1) Why did you decide to get into this industry?

RW1 - brough_desk

What happens when you don’t let a kid watch TV? They work in the film and television industry. I don’t think we consciously make a lot of decisions in our lives. I knew nothing about movies and TV when I applied to film school. I was the one person who’d never watched <list every important movie ever>. And then I went on to become a film and TV editor. After 10 years, I realized that I wasn’t satisfied by the content I was working on. Eventually a little voice in my head made me go and co-create a startup to change the entertainment landscape to be more gender diverse. Enter Narrative Muse. I didn’t pick this path. It picked me.


2) What’s a defining moment in your life?

RW2 - tea on the steps

The day I accidentally landed in New Zealand. I use ‘accidentally’ liberally because I had no idea where we were going. My ex convincingly wanted to go to this island nation but at the time, I couldn’t tell you where it was on a map. It’s embarrassing but true. I blame all of my social studies teachers for making us learn all 50 US states but nothing about the world. I learned on the flight that there were two main islands and we were going to land on the North one. The thing is, I’m a fly-by-the-seat-of-my-pants kind of human and I really don’t like knowing where I’m going before I get there. This way I can take in what I’m seeing and feeling with fresh eyes. So, more than a decade ago, I landed in the most extraordinary paradise called Aotearoa and I’ve lived here ever since. There are no words for its magic.


3) What is your biggest concern with the future?

RW3 - silhouette

My biggest concern is that every rule that I understood about the world is broken. What and who are we anyway? I only figured out yesterday that this life is just one giant battle with ourselves. And that kind of thought only comes from living in isolation for 6 weeks. I have mixed feelings about the future. I think this is one of the most tragic moments in human history. And it’s also one of the most formative. Where we are in a year’s time is impossible to know but if there was ever a time to create each and every one of our personal realities as we want them, and to co-design our futures, this is it. Narrative Muse is my way of designing the future I want. One where people of all genders can have their book and movie-geeking say about the content that’s created and distributed.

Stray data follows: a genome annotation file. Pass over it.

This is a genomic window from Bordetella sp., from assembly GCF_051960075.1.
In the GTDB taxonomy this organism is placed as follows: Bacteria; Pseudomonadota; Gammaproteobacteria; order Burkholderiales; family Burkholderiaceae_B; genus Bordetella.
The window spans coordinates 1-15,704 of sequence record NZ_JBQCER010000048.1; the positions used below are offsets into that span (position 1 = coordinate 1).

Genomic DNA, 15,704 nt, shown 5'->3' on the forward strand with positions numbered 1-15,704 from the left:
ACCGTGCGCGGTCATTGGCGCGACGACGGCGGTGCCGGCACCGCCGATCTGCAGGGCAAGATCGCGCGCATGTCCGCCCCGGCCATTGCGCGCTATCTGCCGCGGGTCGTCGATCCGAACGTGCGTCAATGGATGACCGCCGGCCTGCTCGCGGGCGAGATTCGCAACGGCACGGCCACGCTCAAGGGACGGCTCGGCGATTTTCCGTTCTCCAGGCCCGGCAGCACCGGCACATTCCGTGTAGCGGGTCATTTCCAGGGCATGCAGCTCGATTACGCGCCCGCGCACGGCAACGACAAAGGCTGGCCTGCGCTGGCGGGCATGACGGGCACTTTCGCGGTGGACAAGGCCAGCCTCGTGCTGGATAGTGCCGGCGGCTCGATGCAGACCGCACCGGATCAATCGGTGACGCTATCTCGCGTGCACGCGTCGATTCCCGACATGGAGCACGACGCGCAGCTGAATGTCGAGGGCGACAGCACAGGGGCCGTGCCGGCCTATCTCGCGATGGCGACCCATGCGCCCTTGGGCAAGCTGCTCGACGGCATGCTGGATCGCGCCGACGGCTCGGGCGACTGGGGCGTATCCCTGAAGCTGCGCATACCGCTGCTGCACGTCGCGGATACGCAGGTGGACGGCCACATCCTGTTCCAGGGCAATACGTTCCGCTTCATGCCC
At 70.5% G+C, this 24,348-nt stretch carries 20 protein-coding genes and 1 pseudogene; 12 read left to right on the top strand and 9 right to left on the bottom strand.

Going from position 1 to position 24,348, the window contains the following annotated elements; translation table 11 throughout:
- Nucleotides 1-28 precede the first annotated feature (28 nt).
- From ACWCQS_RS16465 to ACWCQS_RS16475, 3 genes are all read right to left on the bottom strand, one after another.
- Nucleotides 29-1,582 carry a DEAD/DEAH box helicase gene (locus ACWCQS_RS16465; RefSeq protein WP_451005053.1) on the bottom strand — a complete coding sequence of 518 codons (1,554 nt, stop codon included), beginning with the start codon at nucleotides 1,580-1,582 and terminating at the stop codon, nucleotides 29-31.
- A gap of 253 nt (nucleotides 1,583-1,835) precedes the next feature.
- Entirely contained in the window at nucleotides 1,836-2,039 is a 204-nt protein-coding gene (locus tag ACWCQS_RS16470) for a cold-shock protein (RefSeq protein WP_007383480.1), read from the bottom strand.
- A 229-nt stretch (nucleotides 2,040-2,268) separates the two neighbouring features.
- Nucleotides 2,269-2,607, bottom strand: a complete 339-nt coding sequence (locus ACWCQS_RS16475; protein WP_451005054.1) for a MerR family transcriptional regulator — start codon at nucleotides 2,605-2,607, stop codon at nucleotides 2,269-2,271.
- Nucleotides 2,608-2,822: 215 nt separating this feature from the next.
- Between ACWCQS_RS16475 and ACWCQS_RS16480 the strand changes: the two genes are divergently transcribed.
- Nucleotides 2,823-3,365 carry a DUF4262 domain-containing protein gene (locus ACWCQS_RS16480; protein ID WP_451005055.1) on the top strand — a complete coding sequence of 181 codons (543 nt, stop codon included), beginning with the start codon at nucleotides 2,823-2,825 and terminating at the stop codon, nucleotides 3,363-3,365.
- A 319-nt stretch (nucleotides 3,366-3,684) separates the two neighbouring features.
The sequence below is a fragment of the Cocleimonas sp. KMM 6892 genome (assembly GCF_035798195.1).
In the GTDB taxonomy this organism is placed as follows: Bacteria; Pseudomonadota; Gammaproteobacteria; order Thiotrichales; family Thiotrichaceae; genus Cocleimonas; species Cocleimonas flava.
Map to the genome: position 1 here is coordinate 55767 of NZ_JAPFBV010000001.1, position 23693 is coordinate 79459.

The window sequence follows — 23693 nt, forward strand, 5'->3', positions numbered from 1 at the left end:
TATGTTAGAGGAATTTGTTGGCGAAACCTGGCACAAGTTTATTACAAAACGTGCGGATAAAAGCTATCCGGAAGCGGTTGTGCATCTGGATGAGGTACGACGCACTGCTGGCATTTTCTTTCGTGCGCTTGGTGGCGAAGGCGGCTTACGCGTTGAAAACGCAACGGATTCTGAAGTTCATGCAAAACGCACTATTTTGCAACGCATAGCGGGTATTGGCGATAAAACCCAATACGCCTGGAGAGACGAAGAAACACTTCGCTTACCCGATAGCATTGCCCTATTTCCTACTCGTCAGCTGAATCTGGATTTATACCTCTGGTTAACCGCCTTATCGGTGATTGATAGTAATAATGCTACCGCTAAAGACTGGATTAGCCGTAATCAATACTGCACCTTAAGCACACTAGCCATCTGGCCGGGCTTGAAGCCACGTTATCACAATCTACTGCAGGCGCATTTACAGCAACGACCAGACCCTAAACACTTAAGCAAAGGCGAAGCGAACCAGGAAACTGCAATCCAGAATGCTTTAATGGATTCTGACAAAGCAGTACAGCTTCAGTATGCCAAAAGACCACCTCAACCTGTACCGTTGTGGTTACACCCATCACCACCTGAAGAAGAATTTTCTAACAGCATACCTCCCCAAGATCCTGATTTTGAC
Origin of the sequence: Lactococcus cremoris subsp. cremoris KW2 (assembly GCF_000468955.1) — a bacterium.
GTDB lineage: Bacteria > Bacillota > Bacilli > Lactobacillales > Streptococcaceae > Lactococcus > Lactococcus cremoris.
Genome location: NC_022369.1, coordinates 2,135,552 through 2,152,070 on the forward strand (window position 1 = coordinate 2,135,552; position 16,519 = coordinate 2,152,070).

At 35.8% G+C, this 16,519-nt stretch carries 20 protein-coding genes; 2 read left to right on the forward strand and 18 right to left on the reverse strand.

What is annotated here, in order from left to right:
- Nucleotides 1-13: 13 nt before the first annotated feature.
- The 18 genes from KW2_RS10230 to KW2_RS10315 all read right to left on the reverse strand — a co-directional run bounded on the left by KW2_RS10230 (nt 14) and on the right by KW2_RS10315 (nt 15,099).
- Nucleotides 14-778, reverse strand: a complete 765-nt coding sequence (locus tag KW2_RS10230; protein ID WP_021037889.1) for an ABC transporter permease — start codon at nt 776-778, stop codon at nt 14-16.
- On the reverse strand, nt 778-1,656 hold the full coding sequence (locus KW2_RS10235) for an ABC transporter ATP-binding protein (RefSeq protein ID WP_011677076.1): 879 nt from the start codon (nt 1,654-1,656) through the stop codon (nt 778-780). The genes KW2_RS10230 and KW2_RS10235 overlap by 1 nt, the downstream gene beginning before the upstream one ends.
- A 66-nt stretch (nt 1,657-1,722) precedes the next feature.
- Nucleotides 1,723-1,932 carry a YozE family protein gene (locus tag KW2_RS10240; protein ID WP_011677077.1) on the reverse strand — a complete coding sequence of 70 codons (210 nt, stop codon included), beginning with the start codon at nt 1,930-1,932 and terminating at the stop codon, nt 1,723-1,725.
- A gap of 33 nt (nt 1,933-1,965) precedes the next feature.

4) What is a successful moment in your career so far?

RW4 - brough and teresa

Does anyone ever think they’ve succeeded? I’m proud to get up, put some clothes on and put one foot in front of the other. Life’s successes come from just that. Often, they’re little moments. And I wish I could say that I see those moments but I usually need my co-founder of Narrative Muse, Teresa Bass, to tell me when it’s time to wave the pom poms to our company’s shared success. And if I’m honest, no success comes from the effort of one. It comes from the collective effort of thousands.


5) What advice do you have for other women in the industry?

RW5 - reading

Advice is an impossible thing. Listen to that voice in your head that tells you what’s what. It knows what you need more than anyone can ever tell you. You know what you need to do next. You know where the next foothold is. All you need to know is that you can do it. Whatever it is. This moment was made for you. And if that voice tells you to reach your hand out and help put another gender minority person into that chair, do it. For every person you help on your journey, they will help a hundred more. We’re in this together. Success breeds success and we can’t do this alone.


6) What, if anything, do you collect?

RW6 - collecting people

What is the one thing we need more than anything else? People. I’m a people collector. Imagine how grey and purposeless life would be if we lived on a planet of one. I don’t actually want to imagine it! If you’re not sure how to collect people, start by becoming an incredible listener. If you can really listen and really hear, people find their way to you. Being truly heard is the best gift we can give anyone. And those people in our lives become the best things about our lives. Really listening to others’ stories is one of the reasons why I co-founded Narrative Muse.


7) What are you working on next? In addition, if people want to find out more about you, where can they find you on social media?

I don’t carry a megaphone. You’re more likely to hear about Narrative Muse than me. You can find us at www.narrativemuse.co, Insta: @narrative.muse, Twitter: @NarrativeMuse, Facebook: @NarrativeMuse. Next up, we’re helping everyone who’s creating books, movies (and soon TV) by and about women and non-binary people find their audiences. And we’re helping audiences find books and movies they’ll love. We’re doing this through our matchmaker that helps audiences find personalised recommendations of perfect-for-them content. Next up is a future where book and movie creators from all backgrounds are seen and heard. A future where book and screen lovers can see themselves reflected and know that they’re important.


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